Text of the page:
A $1 million gift from the Larry L. Hillblom Foundation will help UCSF-Fresno establish a center on aging to serve a growing senior population in the central San Joaquin Valley, officials said Monday.
The center will bring together various health providers and geriatrics experts to provide coordinated care for senior patients, said Dr. Michael Peterson, interim associate dean of the University of California at San Francisco-Fresno medical education program.
Geriatrics patients are a unique population that often require a multidisciplinary approach to their care.
Dr. Michael Peterson, UCSF-Fresno
“Geriatric patients are a unique population that often require a multidisciplinary approach to their care,” Peterson said. “We have no organized way to do that here now.”
The gift from the Hillblom Foundation is timely: The state’s and region’s senior population is expected to nearly double in the next 15 years. The number of Californians aged 65 and older is expected to increase from 4.6 million in 2012 to more than 8.6 million in 2030, according to the Public Policy Institute of California.
The senior population in the central San Joaquin Valley is one of the fastest-growing in California, said Helen Miltiades, a professor of gerontology at Fresno State. Between now and 2035, the elder population will increase by 68 percent. Only the Los Angeles area has a senior population increasing as fast, she said.
The fastest-growing segment of the older population in the Valley will be those 80 and older, who have the most health needs, Miltiades said. An aging center certainly is a good idea for the Valley, she said.
The Larry L. Hillblom Foundation hopes the aging center “becomes a one-stop point for people to get started and get directed for what they need to do and research to further the science of these diseases of aging,” said Terry Hillblom, vice chairman of the foundation’s board of directors and brother of Larry L. Hillblom.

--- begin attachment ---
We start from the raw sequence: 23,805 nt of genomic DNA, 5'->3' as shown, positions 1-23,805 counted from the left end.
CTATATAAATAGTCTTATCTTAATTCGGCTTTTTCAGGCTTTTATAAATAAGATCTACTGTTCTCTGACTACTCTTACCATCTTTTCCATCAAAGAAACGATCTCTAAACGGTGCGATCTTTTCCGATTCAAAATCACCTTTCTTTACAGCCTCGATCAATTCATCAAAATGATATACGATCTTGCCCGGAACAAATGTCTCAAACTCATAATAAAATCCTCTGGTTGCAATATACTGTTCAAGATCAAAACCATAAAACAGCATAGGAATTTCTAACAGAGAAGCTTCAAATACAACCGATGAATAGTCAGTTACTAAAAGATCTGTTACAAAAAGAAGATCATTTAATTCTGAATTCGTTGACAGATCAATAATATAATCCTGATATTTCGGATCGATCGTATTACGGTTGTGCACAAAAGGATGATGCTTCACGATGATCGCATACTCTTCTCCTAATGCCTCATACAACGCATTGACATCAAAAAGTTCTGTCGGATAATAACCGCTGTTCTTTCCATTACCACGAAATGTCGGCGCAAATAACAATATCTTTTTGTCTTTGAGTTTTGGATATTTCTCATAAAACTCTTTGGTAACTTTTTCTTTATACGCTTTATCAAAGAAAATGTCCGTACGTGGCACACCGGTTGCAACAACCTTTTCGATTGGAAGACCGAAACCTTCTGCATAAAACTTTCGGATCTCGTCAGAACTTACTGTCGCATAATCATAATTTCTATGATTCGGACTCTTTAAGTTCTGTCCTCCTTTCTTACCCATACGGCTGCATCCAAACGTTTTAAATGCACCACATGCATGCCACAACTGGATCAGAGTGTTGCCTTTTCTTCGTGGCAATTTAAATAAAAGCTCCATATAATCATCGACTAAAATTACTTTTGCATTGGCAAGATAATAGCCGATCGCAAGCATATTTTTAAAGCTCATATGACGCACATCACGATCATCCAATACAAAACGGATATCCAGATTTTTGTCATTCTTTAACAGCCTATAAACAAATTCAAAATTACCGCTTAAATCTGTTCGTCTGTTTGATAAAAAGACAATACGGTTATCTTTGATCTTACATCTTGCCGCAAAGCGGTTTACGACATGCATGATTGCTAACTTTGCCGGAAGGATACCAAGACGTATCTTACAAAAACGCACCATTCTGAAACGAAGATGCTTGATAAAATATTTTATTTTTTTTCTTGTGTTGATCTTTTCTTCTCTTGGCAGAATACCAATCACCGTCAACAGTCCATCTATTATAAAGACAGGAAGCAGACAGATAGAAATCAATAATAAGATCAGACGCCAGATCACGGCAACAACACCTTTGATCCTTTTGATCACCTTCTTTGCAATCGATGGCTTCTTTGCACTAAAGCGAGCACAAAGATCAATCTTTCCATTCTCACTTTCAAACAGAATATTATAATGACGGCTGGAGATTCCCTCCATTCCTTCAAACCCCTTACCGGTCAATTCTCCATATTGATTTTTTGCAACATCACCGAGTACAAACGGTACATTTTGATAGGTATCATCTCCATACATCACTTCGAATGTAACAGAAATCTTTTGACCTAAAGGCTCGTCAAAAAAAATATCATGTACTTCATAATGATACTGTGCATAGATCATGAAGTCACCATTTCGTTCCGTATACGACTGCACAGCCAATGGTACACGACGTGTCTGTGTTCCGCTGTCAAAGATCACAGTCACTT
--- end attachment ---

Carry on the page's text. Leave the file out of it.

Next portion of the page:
The foundation, created in 1996, has granted more than $100 million to UCSF, UCLA and other University of California institutions, Terry Hillblom said. The funds have supported medical research with an emphasis on the University of California. Diabetes and issues of aging have been the focus of the grants.
8.6 millionNumber of seniors in California in 2030
Terry Hillblom said he and his brother, Grant Anderson, a member of the foundation board, decided “it would be nice if we could find a need and something we could help with more locally in Larry’s hometown, where he grew up.”
Larry Hillblom was raised in Kingsburg and graduated from Kingsburg High. He attended Reedley Community College and California State University, Fresno, before earning a law degree from the University of California at Berkeley.
Hillblom became a multimillionaire as a founder of DHL Worldwide Express, the largest courier service in the world. He eventually established a home in Saipan, a South Pacific island. At the age of 52, he was killed in an airplane crash near Saipan.
After a meeting with Peterson at UCSF-Fresno, Terry Hillblom said he and Anderson decided that the area of aging presented the greatest need in the Valley.
The foundation has helped fund the aging center at UCSF, and “there should be some good opportunities for some of the research gains in San Francisco to be passed on here,” he said. “Plus, it seems like from what we gathered from our discussions, the Valley could provide some great resources.”
UCSF-Fresno hopes to work closely with the aging center in San Francisco, Peterson said. Dr. Louise Walter, director of the UCSF program, spent a day in Fresno to discuss the best model for a center in Fresno, he said. UCSF has had an aging center since 1997. The Fresno center will be located on the UCSF-Fresno downtown campus.
Ideally, the Larry L. Hillblom Center on Aging at UCSF-Fresno not only will attract geriatrics specialists but someday can be a place for training specialists, Walter said. Nationwide there are only 6,200 geriatrics specialists, she said.